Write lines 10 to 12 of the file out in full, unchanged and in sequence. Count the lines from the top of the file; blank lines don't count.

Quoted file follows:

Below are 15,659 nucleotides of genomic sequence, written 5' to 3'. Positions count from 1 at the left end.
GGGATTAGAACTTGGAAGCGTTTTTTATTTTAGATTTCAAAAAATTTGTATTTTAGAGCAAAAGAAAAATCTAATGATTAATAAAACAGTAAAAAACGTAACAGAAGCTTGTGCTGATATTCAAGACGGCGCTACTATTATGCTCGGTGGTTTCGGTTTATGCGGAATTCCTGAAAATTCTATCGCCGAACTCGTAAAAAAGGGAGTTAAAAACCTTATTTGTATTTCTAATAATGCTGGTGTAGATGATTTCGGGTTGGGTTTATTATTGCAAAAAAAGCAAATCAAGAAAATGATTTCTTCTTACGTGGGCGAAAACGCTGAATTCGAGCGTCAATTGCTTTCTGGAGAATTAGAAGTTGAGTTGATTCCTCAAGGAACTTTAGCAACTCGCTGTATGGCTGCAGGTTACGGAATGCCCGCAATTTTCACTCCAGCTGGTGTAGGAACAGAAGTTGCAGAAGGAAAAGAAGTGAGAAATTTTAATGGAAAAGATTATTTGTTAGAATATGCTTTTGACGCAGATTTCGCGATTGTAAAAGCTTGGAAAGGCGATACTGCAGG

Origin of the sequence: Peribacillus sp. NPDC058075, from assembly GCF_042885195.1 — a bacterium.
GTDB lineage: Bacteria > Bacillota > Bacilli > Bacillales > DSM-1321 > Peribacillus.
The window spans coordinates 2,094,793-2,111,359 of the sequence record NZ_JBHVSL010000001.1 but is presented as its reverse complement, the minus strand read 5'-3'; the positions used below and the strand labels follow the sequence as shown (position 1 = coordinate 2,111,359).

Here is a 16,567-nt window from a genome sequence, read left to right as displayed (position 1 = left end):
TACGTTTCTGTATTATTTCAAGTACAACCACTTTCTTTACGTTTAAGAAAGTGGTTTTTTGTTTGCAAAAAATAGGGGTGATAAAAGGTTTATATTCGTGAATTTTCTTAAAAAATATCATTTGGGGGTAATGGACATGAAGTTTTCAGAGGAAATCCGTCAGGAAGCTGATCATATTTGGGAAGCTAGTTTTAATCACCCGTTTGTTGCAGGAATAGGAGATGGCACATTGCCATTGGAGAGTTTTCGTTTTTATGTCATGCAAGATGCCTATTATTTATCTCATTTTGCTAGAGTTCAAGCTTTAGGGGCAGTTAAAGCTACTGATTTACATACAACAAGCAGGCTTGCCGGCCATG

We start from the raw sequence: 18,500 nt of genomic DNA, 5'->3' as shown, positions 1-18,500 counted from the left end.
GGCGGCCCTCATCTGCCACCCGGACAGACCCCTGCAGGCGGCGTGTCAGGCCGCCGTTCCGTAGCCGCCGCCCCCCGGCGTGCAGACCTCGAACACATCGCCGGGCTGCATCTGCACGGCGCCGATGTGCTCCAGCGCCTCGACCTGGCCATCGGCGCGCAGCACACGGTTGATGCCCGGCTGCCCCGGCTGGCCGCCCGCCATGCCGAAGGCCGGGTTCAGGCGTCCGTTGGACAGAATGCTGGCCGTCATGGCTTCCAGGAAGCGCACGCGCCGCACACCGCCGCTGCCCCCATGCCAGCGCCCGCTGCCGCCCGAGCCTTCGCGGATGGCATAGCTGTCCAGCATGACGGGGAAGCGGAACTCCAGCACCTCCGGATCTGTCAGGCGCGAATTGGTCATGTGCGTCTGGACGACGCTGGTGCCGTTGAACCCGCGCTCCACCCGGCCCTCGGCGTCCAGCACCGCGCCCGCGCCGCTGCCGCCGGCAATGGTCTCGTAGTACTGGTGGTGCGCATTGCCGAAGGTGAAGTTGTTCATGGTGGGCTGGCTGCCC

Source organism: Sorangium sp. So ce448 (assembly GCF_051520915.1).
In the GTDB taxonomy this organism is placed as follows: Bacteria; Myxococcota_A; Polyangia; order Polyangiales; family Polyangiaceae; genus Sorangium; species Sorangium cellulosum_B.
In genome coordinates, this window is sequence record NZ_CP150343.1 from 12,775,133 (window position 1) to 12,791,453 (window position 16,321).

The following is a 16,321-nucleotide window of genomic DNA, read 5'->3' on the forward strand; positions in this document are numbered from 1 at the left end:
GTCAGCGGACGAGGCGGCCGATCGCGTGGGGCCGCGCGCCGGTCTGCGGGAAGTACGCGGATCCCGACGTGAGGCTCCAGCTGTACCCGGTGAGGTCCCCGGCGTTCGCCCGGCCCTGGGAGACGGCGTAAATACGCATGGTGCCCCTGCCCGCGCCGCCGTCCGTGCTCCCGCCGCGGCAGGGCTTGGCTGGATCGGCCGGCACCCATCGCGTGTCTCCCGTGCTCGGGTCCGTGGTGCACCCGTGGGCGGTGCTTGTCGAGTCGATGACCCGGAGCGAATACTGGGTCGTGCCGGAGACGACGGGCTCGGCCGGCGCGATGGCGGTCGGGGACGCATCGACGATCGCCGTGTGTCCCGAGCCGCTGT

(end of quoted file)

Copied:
Source organism: Sorangium sp. So ce448 (assembly GCF_051520915.1).
In the GTDB taxonomy this organism is placed as follows: Bacteria; Myxococcota_A; Polyangia; order Polyangiales; family Polyangiaceae; genus Sorangium; species Sorangium cellulosum_B.
In genome coordinates, this window is sequence record NZ_CP150343.1 from 12,775,133 (window position 1) to 12,791,453 (window position 16,321).